Investing in real estate properties can be a very lucrative business. However, since most new investors do not readily have the startup capital needed to launch a company and immediately buy a few properties, getting supplemental financing is in order – and that requires a business plan.
What types of real estate do you plan on buying?
Banks, lenders, and financiers want to know your specialty. Do you flip residential properties? Do you buy real estate to be developed into office space? Health care facilities? Restaurants? Apartment complexes? Having a niche shows that you understand that particular market, and that you are focused on the ins and outs of the zoning regulations and building codes that come with specific property types.
Where are you investing?
That old cliche about location being the key to good real estate investments holds true, and your business plan should show where you are looking to buy property. Your business plan should have a map, detailing property values, current prices, and projections to show what they will be worth one, three, and even five years from now. Showing how the surrounding area is being developed, and what currently exists is also important information to include in your plan.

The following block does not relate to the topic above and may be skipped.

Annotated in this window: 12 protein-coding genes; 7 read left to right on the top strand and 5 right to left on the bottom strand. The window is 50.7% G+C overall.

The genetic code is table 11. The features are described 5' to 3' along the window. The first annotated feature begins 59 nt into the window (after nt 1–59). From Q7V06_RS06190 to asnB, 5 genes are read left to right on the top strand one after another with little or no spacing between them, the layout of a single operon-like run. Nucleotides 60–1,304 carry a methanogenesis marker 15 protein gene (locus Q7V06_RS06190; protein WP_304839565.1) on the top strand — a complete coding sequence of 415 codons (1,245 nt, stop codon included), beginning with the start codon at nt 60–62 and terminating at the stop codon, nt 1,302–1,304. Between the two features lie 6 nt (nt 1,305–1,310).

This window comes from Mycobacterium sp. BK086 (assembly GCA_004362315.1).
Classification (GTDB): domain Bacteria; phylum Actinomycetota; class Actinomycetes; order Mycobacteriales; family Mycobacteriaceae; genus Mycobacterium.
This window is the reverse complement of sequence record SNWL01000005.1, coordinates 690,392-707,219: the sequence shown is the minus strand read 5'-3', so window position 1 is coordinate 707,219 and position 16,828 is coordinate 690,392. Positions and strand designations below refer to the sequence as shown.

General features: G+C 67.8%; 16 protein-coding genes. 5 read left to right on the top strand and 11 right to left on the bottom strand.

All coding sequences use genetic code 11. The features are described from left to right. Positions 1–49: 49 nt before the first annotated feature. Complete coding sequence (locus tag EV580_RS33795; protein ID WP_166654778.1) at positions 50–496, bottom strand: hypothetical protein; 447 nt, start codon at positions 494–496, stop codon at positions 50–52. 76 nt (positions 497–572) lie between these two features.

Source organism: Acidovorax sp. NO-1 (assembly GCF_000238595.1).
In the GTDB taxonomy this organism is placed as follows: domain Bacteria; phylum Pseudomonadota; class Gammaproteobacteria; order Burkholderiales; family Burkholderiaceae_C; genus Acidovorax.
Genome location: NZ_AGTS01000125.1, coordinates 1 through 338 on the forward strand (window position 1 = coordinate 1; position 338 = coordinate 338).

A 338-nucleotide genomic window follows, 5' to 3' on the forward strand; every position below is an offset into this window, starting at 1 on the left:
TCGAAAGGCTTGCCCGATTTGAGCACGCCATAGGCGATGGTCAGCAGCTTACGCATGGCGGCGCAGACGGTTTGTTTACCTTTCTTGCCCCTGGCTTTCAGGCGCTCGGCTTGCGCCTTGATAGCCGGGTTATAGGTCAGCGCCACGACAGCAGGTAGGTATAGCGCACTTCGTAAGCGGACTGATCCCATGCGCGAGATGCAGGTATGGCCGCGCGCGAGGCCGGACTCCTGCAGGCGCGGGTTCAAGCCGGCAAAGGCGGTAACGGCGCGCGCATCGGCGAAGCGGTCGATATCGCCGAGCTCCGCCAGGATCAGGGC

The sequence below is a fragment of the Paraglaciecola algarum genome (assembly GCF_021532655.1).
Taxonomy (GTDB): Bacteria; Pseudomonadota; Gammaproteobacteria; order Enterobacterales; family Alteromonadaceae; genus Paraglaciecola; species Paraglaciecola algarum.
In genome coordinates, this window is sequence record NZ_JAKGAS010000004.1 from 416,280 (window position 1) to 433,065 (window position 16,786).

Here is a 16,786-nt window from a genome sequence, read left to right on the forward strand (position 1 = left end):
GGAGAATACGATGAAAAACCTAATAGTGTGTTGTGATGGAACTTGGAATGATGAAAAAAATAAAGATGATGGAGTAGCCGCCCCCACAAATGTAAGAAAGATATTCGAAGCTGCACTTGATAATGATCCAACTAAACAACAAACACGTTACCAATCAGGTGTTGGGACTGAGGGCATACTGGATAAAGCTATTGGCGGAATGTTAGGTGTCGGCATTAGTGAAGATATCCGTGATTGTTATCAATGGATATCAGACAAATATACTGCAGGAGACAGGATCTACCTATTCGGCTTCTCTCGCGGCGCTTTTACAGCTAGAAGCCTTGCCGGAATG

Who is working with you and who is your target?
Most real estate investors do not work alone, simply because the entire operation requires accounting, legal expertise, contracting (in the case of construction and rehabilitation), and more. Your real estate investment business plan should detail who these people are, and include an overview of their companies so that lenders can be reassured that you are working with the right people.
Profits and Projections
The bottom line numbers are just as important as the methods you use to reach them. People who are just getting into real estate investment need to show how much it costs to run the business (detailed monthly expenses), and how much money is needed to buy the first few properties. In addition to those figures, the business plan needs to have projections of how long it will take to start making money off of property investments, and what the revenues will look like after the first year, on up to three, five, and ten years down the line.
It’s a Guide, Not a Rule Book
Having a business plan for real estate investments goes a long way in reassuring potential lenders and partners that you are on the right track, but it also becomes a handy guidebook in case you hit a few speed bumps along your journey. If something occurs that isn’t detailed in your own business plan, then you can always figure out a Plan B, C, D etc. as needed. Your business plan lays out the guidelines for running your business, but you are not obligated to follow it to the letter.